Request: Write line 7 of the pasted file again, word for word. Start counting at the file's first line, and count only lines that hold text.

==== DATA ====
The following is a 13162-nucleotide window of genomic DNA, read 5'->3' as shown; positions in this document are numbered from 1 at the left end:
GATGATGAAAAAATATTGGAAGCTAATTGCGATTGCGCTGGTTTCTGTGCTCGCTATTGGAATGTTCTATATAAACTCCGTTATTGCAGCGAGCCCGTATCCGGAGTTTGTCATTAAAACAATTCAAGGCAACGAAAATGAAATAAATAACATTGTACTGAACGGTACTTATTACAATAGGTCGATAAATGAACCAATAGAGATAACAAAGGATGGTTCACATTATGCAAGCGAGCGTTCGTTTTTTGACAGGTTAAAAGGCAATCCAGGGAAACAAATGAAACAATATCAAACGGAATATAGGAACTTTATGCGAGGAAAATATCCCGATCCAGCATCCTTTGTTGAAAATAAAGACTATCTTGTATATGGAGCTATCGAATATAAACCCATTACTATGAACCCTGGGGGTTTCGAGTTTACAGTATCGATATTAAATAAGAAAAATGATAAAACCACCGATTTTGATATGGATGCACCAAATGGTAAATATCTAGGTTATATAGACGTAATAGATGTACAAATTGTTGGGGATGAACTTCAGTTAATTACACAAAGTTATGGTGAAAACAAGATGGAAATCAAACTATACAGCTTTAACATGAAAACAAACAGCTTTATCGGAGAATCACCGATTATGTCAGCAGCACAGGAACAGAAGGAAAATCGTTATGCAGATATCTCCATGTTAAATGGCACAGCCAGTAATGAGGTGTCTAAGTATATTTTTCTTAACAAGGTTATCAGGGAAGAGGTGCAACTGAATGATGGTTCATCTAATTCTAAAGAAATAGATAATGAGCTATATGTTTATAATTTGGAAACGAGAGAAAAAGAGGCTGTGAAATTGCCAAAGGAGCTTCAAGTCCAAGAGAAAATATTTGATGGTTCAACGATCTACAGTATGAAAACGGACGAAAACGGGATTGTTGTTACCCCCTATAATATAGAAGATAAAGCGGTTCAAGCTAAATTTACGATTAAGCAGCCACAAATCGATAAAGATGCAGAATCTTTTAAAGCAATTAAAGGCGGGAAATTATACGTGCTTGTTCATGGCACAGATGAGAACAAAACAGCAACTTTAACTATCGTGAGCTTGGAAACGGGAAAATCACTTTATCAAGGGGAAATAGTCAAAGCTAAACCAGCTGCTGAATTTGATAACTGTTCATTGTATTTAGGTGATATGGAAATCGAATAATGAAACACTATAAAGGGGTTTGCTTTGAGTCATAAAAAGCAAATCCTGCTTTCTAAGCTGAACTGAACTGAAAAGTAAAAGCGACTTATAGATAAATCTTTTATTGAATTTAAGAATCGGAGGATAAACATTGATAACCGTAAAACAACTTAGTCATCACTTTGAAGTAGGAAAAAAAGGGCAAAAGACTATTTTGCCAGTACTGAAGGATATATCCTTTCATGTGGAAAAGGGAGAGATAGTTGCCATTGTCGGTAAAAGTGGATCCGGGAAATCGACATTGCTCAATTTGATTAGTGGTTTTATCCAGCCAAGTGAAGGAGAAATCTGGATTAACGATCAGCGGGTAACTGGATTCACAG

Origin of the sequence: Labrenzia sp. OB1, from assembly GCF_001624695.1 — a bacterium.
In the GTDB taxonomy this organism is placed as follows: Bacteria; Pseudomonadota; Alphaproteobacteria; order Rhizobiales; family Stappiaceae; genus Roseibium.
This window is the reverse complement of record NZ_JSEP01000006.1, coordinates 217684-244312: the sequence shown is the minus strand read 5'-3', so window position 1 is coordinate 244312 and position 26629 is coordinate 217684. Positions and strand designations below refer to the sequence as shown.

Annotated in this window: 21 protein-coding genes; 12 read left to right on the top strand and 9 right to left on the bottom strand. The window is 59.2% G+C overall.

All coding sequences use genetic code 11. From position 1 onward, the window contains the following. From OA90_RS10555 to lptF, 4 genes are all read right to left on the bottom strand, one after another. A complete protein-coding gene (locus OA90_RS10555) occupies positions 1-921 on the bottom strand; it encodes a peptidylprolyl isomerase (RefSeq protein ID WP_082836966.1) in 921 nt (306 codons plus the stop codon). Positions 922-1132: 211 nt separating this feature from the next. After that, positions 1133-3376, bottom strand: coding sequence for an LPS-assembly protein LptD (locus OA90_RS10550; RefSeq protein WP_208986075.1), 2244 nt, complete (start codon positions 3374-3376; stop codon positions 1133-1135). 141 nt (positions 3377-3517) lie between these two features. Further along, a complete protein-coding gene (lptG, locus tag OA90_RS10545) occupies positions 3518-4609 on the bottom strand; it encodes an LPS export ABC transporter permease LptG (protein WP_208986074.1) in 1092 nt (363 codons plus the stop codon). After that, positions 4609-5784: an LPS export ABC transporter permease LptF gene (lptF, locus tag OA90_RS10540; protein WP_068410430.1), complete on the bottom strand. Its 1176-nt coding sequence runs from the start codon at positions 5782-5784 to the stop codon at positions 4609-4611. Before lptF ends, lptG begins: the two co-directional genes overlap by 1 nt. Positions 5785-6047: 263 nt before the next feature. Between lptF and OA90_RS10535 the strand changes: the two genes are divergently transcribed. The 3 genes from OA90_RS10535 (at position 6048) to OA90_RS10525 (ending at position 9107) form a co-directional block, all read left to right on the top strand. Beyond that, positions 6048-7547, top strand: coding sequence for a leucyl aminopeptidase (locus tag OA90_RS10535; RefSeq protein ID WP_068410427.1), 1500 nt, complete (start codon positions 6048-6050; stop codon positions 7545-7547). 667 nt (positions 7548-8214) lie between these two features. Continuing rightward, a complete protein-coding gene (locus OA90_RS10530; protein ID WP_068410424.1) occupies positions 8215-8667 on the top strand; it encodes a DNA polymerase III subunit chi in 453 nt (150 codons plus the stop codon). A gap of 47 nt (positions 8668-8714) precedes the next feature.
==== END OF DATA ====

All coding sequences use genetic code 11. From position 1 onward, the window contains the following. From OA90_RS10555 to lptF, 4 genes are all read right to left on the bottom strand, one after another. A complete protein-coding gene (locus OA90_RS10555) occupies positions 1-921 on the bottom strand; it encodes a peptidylprolyl isomerase (RefSeq protein ID WP_082836966.1) in 921 nt (306 codons plus the stop codon). Positions 922-1132: 211 nt separating this feature from the next. After that, positions 1133-3376, bottom strand: coding sequence for an LPS-assembly protein LptD (locus OA90_RS10550; RefSeq protein WP_208986075.1), 2244 nt, complete (start codon positions 3374-3376; stop codon positions 1133-1135). 141 nt (positions 3377-3517) lie between these two features. Further along, a complete protein-coding gene (lptG, locus tag OA90_RS10545) occupies positions 3518-4609 on the bottom strand; it encodes an LPS export ABC transporter permease LptG (protein WP_208986074.1) in 1092 nt (363 codons plus the stop codon). After that, positions 4609-5784: an LPS export ABC transporter permease LptF gene (lptF, locus tag OA90_RS10540; protein WP_068410430.1), complete on the bottom strand. Its 1176-nt coding sequence runs from the start codon at positions 5782-5784 to the stop codon at positions 4609-4611. Before lptF ends, lptG begins: the two co-directional genes overlap by 1 nt. Positions 5785-6047: 263 nt before the next feature. Between lptF and OA90_RS10535 the strand changes: the two genes are divergently transcribed. The 3 genes from OA90_RS10535 (at position 6048) to OA90_RS10525 (ending at position 9107) form a co-directional block, all read left to right on the top strand. Beyond that, positions 6048-7547, top strand: coding sequence for a leucyl aminopeptidase (locus tag OA90_RS10535; RefSeq protein ID WP_068410427.1), 1500 nt, complete (start codon positions 6048-6050; stop codon positions 7545-7547). 667 nt (positions 7548-8214) lie between these two features. Continuing rightward, a complete protein-coding gene (locus OA90_RS10530; protein ID WP_068410424.1) occupies positions 8215-8667 on the top strand; it encodes a DNA polymerase III subunit chi in 453 nt (150 codons plus the stop codon). A gap of 47 nt (positions 8668-8714) precedes the next feature.